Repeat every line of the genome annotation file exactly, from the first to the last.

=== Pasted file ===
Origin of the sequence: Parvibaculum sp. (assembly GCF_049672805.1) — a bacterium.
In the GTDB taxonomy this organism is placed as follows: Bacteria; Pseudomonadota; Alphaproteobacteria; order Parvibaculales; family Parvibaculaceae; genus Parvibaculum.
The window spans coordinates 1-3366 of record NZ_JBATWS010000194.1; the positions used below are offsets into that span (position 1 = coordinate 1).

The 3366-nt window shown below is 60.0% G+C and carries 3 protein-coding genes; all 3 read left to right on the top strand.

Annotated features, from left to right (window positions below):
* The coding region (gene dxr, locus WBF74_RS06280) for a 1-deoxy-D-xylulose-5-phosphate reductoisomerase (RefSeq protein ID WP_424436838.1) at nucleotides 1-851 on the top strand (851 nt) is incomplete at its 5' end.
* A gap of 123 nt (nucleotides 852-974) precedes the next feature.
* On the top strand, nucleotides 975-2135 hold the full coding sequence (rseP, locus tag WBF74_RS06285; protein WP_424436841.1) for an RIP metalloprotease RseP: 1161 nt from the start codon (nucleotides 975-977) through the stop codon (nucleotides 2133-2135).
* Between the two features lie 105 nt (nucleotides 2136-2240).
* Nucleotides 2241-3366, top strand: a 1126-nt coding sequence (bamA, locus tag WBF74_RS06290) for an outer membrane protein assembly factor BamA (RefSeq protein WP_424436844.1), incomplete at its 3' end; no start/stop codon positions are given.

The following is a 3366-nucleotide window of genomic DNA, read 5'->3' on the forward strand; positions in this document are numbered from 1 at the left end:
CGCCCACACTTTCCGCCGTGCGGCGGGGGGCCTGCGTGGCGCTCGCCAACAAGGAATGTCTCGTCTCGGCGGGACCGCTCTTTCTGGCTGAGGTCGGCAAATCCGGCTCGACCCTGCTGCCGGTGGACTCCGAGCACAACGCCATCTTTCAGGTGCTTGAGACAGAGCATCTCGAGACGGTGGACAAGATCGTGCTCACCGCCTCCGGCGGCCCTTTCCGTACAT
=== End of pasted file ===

Origin of the sequence: Parvibaculum sp. (assembly GCF_049672805.1) — a bacterium.
In the GTDB taxonomy this organism is placed as follows: Bacteria; Pseudomonadota; Alphaproteobacteria; order Parvibaculales; family Parvibaculaceae; genus Parvibaculum.
The window spans coordinates 1-3366 of record NZ_JBATWS010000194.1; the positions used below are offsets into that span (position 1 = coordinate 1).

The 3366-nt window shown below is 60.0% G+C and carries 3 protein-coding genes; all 3 read left to right on the top strand.

Annotated features, from left to right (window positions below):
* The coding region (gene dxr, locus WBF74_RS06280) for a 1-deoxy-D-xylulose-5-phosphate reductoisomerase (RefSeq protein ID WP_424436838.1) at nucleotides 1-851 on the top strand (851 nt) is incomplete at its 5' end.
* A gap of 123 nt (nucleotides 852-974) precedes the next feature.
* On the top strand, nucleotides 975-2135 hold the full coding sequence (rseP, locus tag WBF74_RS06285; protein WP_424436841.1) for an RIP metalloprotease RseP: 1161 nt from the start codon (nucleotides 975-977) through the stop codon (nucleotides 2133-2135).
* Between the two features lie 105 nt (nucleotides 2136-2240).
* Nucleotides 2241-3366, top strand: a 1126-nt coding sequence (bamA, locus tag WBF74_RS06290) for an outer membrane protein assembly factor BamA (RefSeq protein WP_424436844.1), incomplete at its 3' end; no start/stop codon positions are given.

The following is a 3366-nucleotide window of genomic DNA, read 5'->3' on the forward strand; positions in this document are numbered from 1 at the left end:
CGCCCACACTTTCCGCCGTGCGGCGGGGGGCCTGCGTGGCGCTCGCCAACAAGGAATGTCTCGTCTCGGCGGGACCGCTCTTTCTGGCTGAGGTCGGCAAATCCGGCTCGACCCTGCTGCCGGTGGACTCCGAGCACAACGCCATCTTTCAGGTGCTTGAGACAGAGCATCTCGAGACGGTGGACAAGATCGTGCTCACCGCCTCCGGCGGCCCTTTCCGTACAT